Granted sometimes these movies don’t perform like producers had hoped in the case of movies like “Justice League” or “John Carter.” On the other end of the spectrum you have smaller films no one expected to do big box office numbers, but defied the norm and turned into huge hits.
A perfect example is 2018’s “A Quiet Place.” The minimal horror film was shot on a budget of $17 million and has already made more than $270 million worldwide. It's currently the third highest-grossing movie of the year behind “Infinity War” and “Black Panther.”
While “A Quiet Place” is the exception and not the rule, these sleeper hits happen now and again and it’s always an impressive sight.
Here is a look at five of the biggest box office surprises ever.
“Crouching Tiger, Hidden Dragon” (2000)
Budget: $17 million
Worldwide gross: $213.5 million
The 2000 film “Crouching Tiger, Hidden Dragon” was a massive hit in the U.S. making more than $128 million against a $17 million budget. Not only did the film outperform what the filmmakers thought it would, but it did so with subtitles.
The movie is from China and had to be subtitled to American audiences, but they didn’t stop us from making this movie one of the biggest hits of 2000.
Budget: $9 million
Worldwide gross: $278.4 million
M. Night Shyamalan became a household name with hits like “The Sixth Sense” and “Signs,” but after a few flops like “The Last Airbender” and “After Earth” his name was used as more of a joke in Hollywood.
In 2015 he gave us “The Visit,” which was both funny and scary and gave many of his fans hope for future projects. Then in 2017, Shyamalan released “Split” and it outperformed everyone’s expectations from both a critical and financial perspective.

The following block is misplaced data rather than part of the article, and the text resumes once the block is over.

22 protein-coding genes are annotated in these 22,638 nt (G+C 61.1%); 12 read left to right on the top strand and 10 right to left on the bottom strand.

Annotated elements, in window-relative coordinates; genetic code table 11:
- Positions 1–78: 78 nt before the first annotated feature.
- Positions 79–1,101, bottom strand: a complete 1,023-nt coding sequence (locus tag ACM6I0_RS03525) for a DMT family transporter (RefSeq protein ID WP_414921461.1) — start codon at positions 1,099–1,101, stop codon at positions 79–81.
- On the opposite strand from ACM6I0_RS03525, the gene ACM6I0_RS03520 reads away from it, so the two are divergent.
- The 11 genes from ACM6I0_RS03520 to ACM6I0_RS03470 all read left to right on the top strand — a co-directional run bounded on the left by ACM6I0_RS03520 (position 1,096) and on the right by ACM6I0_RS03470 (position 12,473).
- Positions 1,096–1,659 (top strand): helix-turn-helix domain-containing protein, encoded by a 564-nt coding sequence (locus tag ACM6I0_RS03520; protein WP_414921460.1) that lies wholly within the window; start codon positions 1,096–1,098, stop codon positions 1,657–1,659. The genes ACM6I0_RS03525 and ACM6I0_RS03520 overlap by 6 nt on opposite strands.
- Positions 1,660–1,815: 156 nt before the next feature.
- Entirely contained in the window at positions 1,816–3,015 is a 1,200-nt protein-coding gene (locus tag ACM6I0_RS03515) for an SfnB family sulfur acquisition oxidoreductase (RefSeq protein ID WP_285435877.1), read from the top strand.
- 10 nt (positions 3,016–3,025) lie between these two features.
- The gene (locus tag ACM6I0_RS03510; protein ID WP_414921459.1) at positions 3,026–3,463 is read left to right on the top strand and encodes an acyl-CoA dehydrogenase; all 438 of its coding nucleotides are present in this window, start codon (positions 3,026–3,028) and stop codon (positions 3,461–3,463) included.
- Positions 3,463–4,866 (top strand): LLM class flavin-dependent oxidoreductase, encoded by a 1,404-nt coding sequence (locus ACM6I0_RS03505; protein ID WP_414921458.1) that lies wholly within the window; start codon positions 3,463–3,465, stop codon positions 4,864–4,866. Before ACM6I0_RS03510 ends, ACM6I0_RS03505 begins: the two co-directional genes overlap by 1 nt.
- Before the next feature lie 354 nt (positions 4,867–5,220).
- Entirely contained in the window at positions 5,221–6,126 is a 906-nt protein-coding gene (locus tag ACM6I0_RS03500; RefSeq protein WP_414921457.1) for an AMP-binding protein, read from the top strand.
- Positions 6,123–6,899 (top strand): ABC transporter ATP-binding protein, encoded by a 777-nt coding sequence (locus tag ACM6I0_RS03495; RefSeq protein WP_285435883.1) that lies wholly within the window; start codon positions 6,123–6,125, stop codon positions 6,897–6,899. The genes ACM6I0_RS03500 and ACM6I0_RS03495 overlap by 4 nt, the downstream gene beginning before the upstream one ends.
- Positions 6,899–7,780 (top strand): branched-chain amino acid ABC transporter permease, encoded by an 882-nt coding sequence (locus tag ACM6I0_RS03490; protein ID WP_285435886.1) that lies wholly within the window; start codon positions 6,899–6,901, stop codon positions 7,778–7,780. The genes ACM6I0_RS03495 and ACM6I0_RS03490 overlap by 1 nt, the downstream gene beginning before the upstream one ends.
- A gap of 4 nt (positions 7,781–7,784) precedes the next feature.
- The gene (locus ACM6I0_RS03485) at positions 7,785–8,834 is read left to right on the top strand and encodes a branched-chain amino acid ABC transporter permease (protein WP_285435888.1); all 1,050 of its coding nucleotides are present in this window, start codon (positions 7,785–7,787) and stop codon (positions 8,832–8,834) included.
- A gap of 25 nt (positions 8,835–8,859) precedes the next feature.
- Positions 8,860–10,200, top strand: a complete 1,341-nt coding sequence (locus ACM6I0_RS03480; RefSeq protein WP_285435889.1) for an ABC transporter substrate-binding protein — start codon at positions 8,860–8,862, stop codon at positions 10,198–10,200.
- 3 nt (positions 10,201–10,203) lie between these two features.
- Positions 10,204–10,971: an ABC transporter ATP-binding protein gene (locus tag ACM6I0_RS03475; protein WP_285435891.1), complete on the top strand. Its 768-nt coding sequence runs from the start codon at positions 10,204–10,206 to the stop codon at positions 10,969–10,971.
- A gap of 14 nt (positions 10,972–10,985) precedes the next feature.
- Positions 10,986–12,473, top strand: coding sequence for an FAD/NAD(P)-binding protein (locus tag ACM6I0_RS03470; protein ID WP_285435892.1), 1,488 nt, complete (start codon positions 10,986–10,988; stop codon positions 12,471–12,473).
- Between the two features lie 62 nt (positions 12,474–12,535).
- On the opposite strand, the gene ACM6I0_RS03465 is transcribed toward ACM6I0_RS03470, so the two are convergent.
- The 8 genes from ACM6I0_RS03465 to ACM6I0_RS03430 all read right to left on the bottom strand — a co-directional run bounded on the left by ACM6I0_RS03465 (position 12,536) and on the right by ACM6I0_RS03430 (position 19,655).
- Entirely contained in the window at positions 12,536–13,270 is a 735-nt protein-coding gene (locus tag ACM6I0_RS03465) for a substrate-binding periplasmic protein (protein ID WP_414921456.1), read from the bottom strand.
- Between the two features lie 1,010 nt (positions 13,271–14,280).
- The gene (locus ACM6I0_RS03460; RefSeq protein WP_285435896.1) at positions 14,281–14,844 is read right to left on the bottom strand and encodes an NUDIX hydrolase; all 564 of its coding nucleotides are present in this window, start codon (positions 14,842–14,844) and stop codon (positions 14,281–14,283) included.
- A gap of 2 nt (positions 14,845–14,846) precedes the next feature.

Audiences and critics both gave “Split” high marks and the film grossed more than $138 million in the U.S. alone. A sequel to “Split” titled “Glass” is set to hit theaters in 2019.
“Get Out” (2017)
Budget: $4.5 million
Worldwide gross: $255 million
“Split” wasn’t the only horror film to defy expectations in 2017, nor was it the most surprising. That crown goes to “Get Out.”
Buzz about the small films spread quickly by word-of-mouth, and audiences flocked to the theater to find out what everyone was talking about.
The movie is smart, layered, funny, scary and flat-out good, which helped it become one of the biggest sleeper hits of all time. Not only did the film make more than $176 million domestically, it also earned a Best Picture Academy Award nomination and an Oscar to writer-director Jordan Peele for his screenplay.
“My Big Fat Greek Wedding” (2002)
Budget: $5 million
Worldwide gross: $368.7 million
This one is truly an anomaly.
“My Big Fat Greek Wedding” was a small movie, at best, and somehow it became the fifth highest-grossing movie of 2002. You might say fifth isn't that notable, but consider the movies that finished ahead of it: “Harry Potter and the Chamber of Secrets,” “Star Wars: Episode II – Attack of the Clones,” “The Lord of the Rings: The Two Towers” and “Spider-Man.”
Here are some of the movies it beat out: “Signs,” “Austin Powers in Goldmember,” “Men in Black II” and “The Bourne Identity," among others.
No one thought “My Big Fat Greek Wedding” would get anywhere near the numbers it accomplished, but it turned into a box-office juggernaut, and I have to assume that Windex sales went up as well.
“Napoleon Dynamite” (2004)
Worldwide gross: $46.1 million
Of course, this was going to be on the list. The odd and quirky comedy that started out as a student film ended up being a box office smash and a cultural phenomenon.
Whether you get “Napoleon Dynamite” and its humor or not, a lot of people did and they paid to watch it over and over again.
While a $46 million gross doesn’t seem impressive to the hundreds of millions as some of the other films on this list it’s important to remember that no stars were in “Napoleon Dynamite,” it had a no-name director and it cost just $400,000, which is madness considering anything under $10 million is considered low budget.
“Napoleon Dynamite” is the type of film you only see once in a very long while in terms of the content itself and the way it performed at the box office.